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Global Emergency Overview Weekly Picks, 28 February 2017

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SUDAN

Over 30,000 South Sudanese refugees have arrived in Sudan since the beginning of 2017. This is half of the UNHCR’s influx prediction for the whole of 2017. This is likely a result of both famine affecting Unity state in South Sudan, and renewed fighting between government and opposition forces in Upper Nile, which resulted in high levels of displacement, notably towards Sudan. This is likely to further strain resources in the southern states of Sudan, most of which are conflict-affected areas and have limited access to aid.

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YEMEN

The UN is warning that Yemen is 'on the brink of famine', with over 14 million people in need of food assistance out of a total population of 24 million. Half of this population in need, 7.1 million people, primarily in the south and west of the country, are in IPC phase 4 and are in urgent need of food assistance to avoid famine (IPC phase 5). The number is expected to increase over coming months as the ongoing conflict continues to cause significant disruptions to food imports, market functioning and agricultural production. At least a further 7 million people are food insecure (IPC phase 3), and the situation continues to deteriorate.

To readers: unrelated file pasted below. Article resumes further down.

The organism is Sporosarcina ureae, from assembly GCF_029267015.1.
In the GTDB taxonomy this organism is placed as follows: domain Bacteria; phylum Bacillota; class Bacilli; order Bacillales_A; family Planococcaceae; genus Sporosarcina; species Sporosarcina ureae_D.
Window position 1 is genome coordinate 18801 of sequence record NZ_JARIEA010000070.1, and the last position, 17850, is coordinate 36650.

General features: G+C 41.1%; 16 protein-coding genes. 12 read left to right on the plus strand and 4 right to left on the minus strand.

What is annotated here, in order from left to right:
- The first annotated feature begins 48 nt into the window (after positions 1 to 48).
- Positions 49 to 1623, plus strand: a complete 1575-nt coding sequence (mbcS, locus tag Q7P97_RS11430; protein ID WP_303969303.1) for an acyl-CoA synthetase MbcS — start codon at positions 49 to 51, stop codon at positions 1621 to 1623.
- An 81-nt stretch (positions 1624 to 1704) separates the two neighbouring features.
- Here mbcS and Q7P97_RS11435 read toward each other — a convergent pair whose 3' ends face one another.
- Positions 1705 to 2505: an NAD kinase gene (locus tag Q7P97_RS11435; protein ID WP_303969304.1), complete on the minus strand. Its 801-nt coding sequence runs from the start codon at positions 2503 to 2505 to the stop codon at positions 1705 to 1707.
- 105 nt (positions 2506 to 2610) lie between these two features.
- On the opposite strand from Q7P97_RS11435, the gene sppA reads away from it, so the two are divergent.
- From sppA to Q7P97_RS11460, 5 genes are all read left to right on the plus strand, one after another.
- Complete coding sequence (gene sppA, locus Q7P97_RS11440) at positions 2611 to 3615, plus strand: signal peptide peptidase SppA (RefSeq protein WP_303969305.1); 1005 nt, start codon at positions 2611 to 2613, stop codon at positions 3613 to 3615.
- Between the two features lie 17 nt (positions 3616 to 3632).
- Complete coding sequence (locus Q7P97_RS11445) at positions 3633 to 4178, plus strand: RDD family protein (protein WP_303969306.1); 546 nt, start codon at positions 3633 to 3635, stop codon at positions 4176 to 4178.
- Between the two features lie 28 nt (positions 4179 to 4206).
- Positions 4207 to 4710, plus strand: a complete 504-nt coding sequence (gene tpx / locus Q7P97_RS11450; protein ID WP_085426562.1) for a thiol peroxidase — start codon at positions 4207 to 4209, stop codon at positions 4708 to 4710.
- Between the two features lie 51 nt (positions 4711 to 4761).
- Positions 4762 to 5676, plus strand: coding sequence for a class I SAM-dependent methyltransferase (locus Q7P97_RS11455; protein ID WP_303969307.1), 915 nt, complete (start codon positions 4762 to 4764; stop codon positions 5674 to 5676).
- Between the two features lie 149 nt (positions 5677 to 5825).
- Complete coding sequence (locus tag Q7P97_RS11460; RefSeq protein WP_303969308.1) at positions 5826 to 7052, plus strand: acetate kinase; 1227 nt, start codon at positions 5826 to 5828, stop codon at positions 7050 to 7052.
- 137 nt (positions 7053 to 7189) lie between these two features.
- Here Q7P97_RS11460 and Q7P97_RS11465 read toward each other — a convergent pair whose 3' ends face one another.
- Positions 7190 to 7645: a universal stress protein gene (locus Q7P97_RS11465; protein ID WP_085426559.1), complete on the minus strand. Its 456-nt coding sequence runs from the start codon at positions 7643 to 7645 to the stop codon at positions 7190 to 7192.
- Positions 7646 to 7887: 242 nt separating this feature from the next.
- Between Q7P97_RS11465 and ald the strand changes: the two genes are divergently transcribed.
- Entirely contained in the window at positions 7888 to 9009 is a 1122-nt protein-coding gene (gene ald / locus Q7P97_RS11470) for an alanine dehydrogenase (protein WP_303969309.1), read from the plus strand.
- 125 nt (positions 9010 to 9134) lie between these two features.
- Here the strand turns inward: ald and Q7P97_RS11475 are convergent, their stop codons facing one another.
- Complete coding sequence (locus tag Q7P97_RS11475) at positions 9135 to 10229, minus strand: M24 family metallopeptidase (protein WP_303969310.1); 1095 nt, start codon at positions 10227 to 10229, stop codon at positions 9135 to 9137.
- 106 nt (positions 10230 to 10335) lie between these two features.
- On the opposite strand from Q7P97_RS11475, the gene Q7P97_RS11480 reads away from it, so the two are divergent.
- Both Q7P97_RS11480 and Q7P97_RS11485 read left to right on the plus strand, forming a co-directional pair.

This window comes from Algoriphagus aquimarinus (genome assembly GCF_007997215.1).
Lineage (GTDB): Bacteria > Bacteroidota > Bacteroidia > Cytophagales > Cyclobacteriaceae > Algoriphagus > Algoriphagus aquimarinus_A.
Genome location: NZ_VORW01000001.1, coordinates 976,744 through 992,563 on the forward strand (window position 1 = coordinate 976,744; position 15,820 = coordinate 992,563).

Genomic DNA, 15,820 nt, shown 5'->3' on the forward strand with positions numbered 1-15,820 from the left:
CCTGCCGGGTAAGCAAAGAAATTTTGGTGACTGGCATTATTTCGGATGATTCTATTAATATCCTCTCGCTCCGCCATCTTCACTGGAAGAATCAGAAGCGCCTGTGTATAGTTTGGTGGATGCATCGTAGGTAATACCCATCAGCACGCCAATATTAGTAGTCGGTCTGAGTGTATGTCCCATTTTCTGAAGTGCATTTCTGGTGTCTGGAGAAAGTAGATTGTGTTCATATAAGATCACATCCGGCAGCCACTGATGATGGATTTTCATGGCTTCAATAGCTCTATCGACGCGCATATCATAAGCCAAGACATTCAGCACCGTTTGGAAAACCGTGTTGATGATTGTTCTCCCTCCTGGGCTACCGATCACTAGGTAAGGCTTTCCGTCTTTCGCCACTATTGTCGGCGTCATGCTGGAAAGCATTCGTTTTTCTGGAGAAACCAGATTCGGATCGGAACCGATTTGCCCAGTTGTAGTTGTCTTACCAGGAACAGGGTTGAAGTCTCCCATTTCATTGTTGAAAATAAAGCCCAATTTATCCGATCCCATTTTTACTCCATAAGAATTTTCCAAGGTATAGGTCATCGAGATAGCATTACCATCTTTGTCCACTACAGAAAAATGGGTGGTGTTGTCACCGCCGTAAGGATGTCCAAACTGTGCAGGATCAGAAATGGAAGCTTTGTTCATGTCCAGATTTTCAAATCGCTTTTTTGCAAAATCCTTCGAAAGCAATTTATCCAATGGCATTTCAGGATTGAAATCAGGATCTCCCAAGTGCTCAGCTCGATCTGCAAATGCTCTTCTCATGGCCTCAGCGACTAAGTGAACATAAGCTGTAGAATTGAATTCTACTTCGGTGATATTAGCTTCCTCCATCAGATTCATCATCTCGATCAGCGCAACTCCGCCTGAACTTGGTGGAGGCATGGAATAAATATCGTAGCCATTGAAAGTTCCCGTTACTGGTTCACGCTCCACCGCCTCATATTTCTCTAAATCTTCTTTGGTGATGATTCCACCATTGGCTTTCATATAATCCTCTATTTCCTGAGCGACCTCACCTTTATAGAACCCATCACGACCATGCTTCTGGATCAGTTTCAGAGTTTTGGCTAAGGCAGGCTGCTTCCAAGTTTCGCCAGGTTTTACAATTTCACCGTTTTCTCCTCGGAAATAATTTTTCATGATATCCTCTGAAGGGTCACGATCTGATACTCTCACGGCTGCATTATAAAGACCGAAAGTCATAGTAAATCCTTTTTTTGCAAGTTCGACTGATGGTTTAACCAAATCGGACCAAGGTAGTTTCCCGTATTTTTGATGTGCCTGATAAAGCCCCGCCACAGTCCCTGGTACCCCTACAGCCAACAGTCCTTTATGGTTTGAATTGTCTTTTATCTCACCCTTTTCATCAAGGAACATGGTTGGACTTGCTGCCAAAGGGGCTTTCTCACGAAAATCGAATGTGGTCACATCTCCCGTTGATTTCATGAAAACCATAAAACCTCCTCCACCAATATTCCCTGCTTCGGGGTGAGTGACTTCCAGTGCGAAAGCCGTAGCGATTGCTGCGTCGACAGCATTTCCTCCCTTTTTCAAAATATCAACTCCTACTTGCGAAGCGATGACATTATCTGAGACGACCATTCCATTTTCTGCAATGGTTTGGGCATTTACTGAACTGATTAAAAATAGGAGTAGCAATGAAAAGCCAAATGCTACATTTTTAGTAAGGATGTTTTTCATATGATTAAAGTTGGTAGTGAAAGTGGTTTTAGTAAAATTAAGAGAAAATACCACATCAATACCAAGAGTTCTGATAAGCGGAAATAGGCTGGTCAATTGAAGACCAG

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AFGHANISTAN

Education throughout the country has been affected by conflict and insecurity, as teachers and students have been killed and injured, and hundreds of schools have been closed. Thousands of children are out of school as parents keep them at home for their own safety. On 25 February, two children were killed and eight others were wounded, including one teacher, when a mortar round struck a primary school in Laghman Province. In Kandahar province, over 150 schools are not functioning leaving almost 50,000 children without access to formal education. In Badakhshan province, more than 12,000 children are out of school in Warduj district alone. Education officials in the district say schools will remain closed until the security situation improves. There are growing concerns that insecurity will only increase during the upcoming spring season and further limited access to education.

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